Catch a falling star

peter-mukherjeaThe sensational, almost-unbelievable movie-like plot was scripted much earlier in 1999. In that year, Peter Mukerjea, a blue-eyed boy of Rupert Murdoch, the czar of global media, was anointed as the CEO of Star India. The next year, he created the country’s most-viewed programme, Kaun Banega Crorepati (KBC), hosted by Bollywood icon Amitabh Bachchan. Peter rode a broadcast high as he rubbed shoulders with top notch media giants and political figures.
In January 2007, he quit Star and joined INX Media, which had been floated by his wife Indrani the previous year. As INX wooed renowned global private equity players and announced its intention to launch a slew of entertainment, music and news channels, the Peter-Indrani duo planned to invest Rs 1,000 crore over the next 24 months to emerge as key broadcasters. Within two years, they were hounded out of INX.
By 2015, they were embroiled in an astounding murder case.
Investigators are working on the currently dominant theory that the reasons why Indrani allegedly killed her daughter Sheena in 2012 are rooted in the events linked to INX. Therefore, the genesis lies in what happened between 2006 and 2009. That is why the behaviour of the couple during the period may have clues that will help unravel the macabre killing. At the end of the day, it is a typical neo-rich tale of money, power and sex. It is set in an overtly-ambitious world of today that is obsessed not just with mere materialistic possessions, but also the inherent ability to grab more as and when desired.
Professional peak
While KBC helped Bachchan return to fame with a bang, it put Peter at the top of the media heap. From there on, the Star CEO could do no wrong. He was the new media Midas; everything he touched turned to gold. But in Murdoch’s surreal and ever-changing world, nothing is constant. Those who are his favourites come tumbling down for minor misdemeanours. It was inevitable that the same would happen to the starry-eyed wonder boy, Peter.
In early 2006, Murdoch decided to split his Indian operations into two entities – Star Group and Star Entertainment. Peter was made the head of the former; it implied that he had nothing to do with the entertainment programmes despite his success with KBC. This peeved Peter, who decided that it was time to move on. Maybe it was time to make a new beginning.
When asked whether his abrupt exit from Star in early 1997 was related to the 1996 bifurcation of powers, Peter replied, “If you look back, there was always going to be a time, when I would have to do something else…So it’s not something that comes to me as a surprise. What I believe is (bifurcation) was a catalyst for me to actually start thinking what new opportunities exist outside Star, and perhaps the media business.”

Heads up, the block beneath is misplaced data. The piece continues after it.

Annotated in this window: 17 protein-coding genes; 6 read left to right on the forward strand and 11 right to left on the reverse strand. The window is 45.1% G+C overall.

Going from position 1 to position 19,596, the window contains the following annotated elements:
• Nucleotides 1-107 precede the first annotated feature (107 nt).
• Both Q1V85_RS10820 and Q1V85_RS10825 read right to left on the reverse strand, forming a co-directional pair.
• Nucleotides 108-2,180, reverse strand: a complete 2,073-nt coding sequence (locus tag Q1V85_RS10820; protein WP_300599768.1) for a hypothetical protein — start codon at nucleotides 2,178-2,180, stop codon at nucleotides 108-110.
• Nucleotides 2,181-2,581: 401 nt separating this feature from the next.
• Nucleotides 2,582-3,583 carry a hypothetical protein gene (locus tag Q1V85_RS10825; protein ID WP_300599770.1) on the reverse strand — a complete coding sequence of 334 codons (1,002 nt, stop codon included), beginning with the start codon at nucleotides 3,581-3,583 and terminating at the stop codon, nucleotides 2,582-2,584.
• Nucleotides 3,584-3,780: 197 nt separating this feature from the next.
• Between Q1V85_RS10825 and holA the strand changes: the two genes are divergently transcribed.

He added that there was never a right time to quit. So why at this juncture? “It’s funny because no matter at what point I would have decided to leave, it would have been pretty much the same question. It could be a year ago or a year from now, and I think the question would not have changed — I can guarantee you that… Some would say that 14 years is too long and perhaps that is the sensation I began to get at the beginning of 2006. It took me a year to come to the conclusion that it’s time to move on and that there are lots of things to do elsewhere,” he said.
Entrepreneurial urge
INX Media, which was owned by Indrani, had a sister concern INX News. The former was focused on entertainment and music. In one of the interviews, Indrani said that INX’s major foray would be in the regional markets. She added that she wished to launch nine regional channels – three each in entertainment, music and news. “Local content is an attractive proposition for viewers. We wanted to have a bouquet with good regional penetration,” she said.
By 2007, INX Media was wooing global investors; Singapore’s Temasek and New Silk Route Advisors purchased 20 percent each in it, and New Vernon Private Equity bought 10 percent. A 2.84 percent stake in the firm was sold to an Indian investor, Kotak Mahindra. Sources contended that INX Media raised $170 million or Rs 750 crore as per the then prevailing exchange rate, from the four investors. INX was on its way to become a major broadcaster when it launched an English channel, NewsX, a Hindi general entertainment one, 9X, and a Hindi music one, 9XM.
Some of the names behind the global investors were known then, but were later sullied. New Silk Route was founded by Rajat Gupta, Raj Rajaratnam, Anil Kumar, Victor Menezes and Abdul Hafeez Sheikh. Of them, four were charged with insider trading in the US. Gupta was sentenced to two years’ prison, Rajaratnam got 11 years, and Verma got two years’ probation when he turned informer in the Gupta-Rajaratnam cases. Menezes settled his case out of the court.
Right from the beginning, foreign investors were more interested in entertainment and music rather than news. This was the reason why their holdings were in INX Media. In contrast, INX News was owned by Indrani (17 percent), IM Media (51 percent) which too was indirectly controlled by Indrani, and Vir Sanghvi (16 percent), who was the CEO in 2007 and claimed that the stake was in the form of sweat equity. The foreign investors held a minority stake in the news venture through INX Media, which held the remaining 16 percent in INX News.